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Chapters 3-8 of 1 Kings highlight the positive achievements of King Solomon, focusing particularly on the construction of the Temple. It provides extensive details, including the names of the two pillars flanking the entry: Jachin and Boaz. According to 1 Kings 7:21, it reads:

"He set up the pillars at the vestibule of the temple; he set up the pillar on the south and called it Jachin; and he set up the pillar on the north and called it Boaz."

Why are the pillars specifically named? Do their names represent a theological concept?

From my foggy memory of Hebrew learning days, I seem to correlate the name "Jachin" with the future, masculine, singular tense of the verb "to establish." Does "Jachin" mean, "he will establish." If so, is that in reference to G-d and the establishment of his temple?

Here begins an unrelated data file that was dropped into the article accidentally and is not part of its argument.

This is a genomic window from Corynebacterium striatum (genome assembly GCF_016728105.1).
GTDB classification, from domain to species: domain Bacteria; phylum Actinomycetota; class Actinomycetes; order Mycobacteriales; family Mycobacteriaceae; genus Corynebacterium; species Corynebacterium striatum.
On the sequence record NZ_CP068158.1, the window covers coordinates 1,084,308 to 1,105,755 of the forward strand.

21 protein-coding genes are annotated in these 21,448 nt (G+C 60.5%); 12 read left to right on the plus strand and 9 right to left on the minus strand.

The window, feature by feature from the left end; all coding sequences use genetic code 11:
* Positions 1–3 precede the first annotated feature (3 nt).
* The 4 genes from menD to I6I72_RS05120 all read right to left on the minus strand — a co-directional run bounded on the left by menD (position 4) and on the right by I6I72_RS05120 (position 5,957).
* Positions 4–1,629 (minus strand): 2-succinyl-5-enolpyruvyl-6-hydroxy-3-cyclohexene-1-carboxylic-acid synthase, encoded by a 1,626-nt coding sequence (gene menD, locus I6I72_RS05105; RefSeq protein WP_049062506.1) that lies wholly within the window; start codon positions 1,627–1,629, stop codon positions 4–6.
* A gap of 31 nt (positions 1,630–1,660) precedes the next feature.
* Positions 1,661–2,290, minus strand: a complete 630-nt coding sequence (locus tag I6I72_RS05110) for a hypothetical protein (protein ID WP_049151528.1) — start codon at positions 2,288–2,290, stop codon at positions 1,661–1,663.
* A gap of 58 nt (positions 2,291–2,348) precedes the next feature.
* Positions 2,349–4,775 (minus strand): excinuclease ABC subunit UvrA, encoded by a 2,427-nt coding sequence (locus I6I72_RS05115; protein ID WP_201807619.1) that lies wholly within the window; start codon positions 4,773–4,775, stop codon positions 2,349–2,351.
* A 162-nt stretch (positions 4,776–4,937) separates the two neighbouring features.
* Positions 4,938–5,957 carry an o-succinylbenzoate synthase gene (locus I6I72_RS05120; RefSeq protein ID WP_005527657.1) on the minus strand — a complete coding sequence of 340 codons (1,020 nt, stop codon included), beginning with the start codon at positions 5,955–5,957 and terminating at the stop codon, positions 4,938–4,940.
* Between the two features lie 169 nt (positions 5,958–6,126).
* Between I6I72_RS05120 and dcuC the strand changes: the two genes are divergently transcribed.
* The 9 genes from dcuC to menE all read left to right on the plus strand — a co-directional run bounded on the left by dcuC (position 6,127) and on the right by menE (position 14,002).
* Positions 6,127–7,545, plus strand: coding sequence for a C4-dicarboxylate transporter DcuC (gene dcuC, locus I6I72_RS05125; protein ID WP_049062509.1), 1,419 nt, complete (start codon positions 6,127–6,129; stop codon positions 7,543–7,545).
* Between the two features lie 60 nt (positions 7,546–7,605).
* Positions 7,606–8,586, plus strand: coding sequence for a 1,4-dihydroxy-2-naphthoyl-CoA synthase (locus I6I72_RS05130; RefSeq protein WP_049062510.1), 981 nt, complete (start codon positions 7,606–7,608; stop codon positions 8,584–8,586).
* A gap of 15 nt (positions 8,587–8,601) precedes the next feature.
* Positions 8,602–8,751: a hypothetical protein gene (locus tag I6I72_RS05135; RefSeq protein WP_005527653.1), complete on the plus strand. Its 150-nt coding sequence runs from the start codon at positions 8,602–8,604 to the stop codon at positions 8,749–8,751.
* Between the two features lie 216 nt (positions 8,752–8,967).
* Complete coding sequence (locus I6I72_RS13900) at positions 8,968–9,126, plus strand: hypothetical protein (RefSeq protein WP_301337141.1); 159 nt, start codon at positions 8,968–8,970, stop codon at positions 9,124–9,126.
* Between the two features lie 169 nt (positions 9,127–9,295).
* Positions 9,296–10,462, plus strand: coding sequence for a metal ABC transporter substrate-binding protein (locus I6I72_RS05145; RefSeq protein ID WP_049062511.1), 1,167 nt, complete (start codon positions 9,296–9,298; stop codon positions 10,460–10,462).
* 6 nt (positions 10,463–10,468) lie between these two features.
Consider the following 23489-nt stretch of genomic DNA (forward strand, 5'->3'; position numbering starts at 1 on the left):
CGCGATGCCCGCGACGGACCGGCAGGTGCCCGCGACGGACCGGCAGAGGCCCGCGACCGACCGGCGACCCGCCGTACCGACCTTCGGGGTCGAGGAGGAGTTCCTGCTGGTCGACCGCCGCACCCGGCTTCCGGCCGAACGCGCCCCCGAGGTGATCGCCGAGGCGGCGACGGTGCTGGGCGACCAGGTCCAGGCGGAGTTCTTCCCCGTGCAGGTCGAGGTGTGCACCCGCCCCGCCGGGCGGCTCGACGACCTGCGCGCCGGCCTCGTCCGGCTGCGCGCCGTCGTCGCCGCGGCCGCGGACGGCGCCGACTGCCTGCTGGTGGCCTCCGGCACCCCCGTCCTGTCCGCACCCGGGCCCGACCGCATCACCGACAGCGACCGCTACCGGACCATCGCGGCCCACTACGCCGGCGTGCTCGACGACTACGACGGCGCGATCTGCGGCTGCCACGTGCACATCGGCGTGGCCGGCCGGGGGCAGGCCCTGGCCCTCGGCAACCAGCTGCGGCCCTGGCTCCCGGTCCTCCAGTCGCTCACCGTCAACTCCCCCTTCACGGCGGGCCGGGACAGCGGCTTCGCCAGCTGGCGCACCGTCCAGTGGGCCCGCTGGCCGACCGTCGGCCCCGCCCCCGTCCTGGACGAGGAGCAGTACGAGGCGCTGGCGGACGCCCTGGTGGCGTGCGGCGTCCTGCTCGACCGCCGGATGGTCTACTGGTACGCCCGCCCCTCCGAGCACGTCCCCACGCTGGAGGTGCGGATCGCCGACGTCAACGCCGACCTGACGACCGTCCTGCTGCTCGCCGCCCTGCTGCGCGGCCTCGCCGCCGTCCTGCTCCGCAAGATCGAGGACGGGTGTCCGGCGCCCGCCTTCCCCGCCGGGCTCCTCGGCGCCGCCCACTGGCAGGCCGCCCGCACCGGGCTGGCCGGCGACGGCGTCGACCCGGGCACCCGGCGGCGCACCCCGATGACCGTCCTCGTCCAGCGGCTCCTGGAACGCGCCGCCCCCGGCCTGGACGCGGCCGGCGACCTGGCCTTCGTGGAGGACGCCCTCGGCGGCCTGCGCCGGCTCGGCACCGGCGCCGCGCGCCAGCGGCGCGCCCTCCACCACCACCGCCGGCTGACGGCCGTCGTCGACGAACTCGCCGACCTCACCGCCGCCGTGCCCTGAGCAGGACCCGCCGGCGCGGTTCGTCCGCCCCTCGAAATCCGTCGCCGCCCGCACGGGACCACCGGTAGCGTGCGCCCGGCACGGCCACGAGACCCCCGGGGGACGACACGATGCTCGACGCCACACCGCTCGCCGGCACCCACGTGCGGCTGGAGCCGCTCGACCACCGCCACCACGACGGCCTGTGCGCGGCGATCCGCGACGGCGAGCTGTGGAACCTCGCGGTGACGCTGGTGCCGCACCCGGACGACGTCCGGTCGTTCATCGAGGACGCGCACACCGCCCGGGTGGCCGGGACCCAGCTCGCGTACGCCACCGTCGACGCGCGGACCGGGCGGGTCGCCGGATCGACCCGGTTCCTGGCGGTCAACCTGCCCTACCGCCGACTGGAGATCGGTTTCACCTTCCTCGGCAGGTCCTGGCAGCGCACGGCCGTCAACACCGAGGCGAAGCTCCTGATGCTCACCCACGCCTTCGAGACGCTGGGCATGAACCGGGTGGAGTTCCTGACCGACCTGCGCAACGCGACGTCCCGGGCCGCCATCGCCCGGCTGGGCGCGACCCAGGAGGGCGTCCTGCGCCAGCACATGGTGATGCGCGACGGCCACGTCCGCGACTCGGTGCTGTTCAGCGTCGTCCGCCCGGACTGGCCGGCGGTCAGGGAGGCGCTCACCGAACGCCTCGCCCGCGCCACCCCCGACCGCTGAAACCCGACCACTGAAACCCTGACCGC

And "Boaz" simply means, "mighty," right? Is the pillar named that to represent the "mighty" attribute of G-d?

These are just my fuzzy thoughts, what do the rabbinical writings suggest about the names of these pillars?

  • sefaria.org/Metzudat_David_on_I_Kings.7.21?lang=bi explains why. Likely other commentaries do, also, but I haven't any at hand that do. – msh210 Aug 11 '16 at 6:27
  • FYI - These names are considered as significant foundations of the Masonic concept. I'm pretty sure some of the classic commentaries discuss these names. Boaz, in particular, was a direct ancestor of King Solomon. (Ruth married Boaz, and the end of the book of Ruth lists lineage until King David, whom was Solomon's father. It's possible that the name of the pillar was an illusion or in memory of his ancestor.) – DanF Aug 11 '16 at 14:16
  • Also sefaria.org.il/… - no time or energy to translate. – Danny Schoemann Feb 5 at 15:13

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